- Information and notifications of public transportation status are not inclusive of all sensory disabilities and literacy skills.
- Negative attitude and discrimination from public transport operators and other passengers.
- Not safe to use, e.g., bus stopping in a busy road without connected pedestrian pathways.
- Concession fares available only in selected localities and public transport providers, i.e., RapidKL networks in Klang Valley, Rapid Penang in Pulau Pinang, Rapid Kuantan in Pahang, KTMB train services, and MAS domestic flights.
Making Public Transport Accessible and Inclusive
Accessible public transportation is not just about making vehicles usable for wheelchair-users and building accessible toilets in public transport stations; even though the aforementioned are important. However, it is much more than that.
The design of public transportation needs to be adapted to the needs of people with diverse abilities and disabilities to enable greatest ease of use for ALL users.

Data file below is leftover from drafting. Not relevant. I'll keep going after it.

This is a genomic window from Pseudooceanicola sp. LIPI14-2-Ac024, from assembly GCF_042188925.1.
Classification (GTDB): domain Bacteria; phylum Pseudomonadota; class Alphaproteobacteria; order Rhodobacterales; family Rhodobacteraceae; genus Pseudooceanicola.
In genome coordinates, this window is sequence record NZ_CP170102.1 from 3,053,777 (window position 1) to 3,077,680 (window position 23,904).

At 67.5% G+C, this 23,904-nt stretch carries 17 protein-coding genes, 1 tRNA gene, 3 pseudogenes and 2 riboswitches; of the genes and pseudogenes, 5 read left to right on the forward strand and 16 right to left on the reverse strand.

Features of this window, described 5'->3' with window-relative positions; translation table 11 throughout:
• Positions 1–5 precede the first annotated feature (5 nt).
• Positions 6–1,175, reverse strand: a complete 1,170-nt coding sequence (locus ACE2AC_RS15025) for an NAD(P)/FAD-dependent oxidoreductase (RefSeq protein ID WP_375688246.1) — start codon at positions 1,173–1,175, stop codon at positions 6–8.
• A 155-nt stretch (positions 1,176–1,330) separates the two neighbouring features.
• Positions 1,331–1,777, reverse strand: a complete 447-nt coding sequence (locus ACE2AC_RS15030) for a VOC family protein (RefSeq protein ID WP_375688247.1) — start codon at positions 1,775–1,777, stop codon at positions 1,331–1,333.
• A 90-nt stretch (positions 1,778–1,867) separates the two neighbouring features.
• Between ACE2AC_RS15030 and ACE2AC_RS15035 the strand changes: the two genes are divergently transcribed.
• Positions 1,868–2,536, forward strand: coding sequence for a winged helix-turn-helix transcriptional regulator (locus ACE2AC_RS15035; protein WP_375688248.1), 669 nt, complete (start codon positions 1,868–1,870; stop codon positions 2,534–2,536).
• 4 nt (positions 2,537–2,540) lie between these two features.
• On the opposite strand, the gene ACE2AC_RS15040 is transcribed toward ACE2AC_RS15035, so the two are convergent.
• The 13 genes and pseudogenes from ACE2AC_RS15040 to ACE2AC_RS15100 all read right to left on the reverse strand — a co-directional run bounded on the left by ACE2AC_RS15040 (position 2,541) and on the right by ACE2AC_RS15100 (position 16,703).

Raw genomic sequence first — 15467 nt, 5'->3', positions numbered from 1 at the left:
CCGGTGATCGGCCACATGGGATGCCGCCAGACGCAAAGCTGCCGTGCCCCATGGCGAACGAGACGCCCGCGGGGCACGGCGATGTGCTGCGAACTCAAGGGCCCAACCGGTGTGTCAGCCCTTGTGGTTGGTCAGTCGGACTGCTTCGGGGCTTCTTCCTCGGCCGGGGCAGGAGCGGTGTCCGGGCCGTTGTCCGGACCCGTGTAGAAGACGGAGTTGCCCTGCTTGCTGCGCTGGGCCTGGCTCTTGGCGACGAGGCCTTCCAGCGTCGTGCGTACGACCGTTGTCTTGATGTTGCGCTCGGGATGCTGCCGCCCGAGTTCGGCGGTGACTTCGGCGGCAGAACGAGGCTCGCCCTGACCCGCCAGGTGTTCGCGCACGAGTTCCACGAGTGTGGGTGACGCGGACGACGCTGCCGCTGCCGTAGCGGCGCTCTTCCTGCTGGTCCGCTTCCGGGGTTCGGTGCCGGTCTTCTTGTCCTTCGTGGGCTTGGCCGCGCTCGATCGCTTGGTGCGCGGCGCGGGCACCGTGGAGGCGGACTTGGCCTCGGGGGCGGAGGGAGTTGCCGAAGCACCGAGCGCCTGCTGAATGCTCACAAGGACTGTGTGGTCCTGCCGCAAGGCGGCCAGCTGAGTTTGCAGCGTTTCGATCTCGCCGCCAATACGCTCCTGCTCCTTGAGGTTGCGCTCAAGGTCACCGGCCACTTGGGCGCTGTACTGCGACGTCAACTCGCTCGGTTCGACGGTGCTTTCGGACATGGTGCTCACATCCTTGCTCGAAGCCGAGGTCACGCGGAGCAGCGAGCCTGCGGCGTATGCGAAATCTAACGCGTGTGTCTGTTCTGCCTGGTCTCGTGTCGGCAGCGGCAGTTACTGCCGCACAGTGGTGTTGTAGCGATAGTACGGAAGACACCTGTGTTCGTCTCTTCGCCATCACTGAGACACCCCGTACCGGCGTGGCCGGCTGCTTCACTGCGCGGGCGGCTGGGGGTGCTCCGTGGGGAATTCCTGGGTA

Public transportation facilities and services need to:
- Be easy to understand, regardless of the user’s experience, cognitive ability or language skills, for every stage of making a journey, i.e., map reading, understanding schedules, journey planning, wayfinding, and identifying the correct stops, stations and platforms.
- Communicate necessary information in different sensory modalities (visual, sound, tactile), such as audio announcements, easy-read texts, easy-to-understand graphic information, Braille, sign language (Bahasa Isyarat Malaysia – BIM).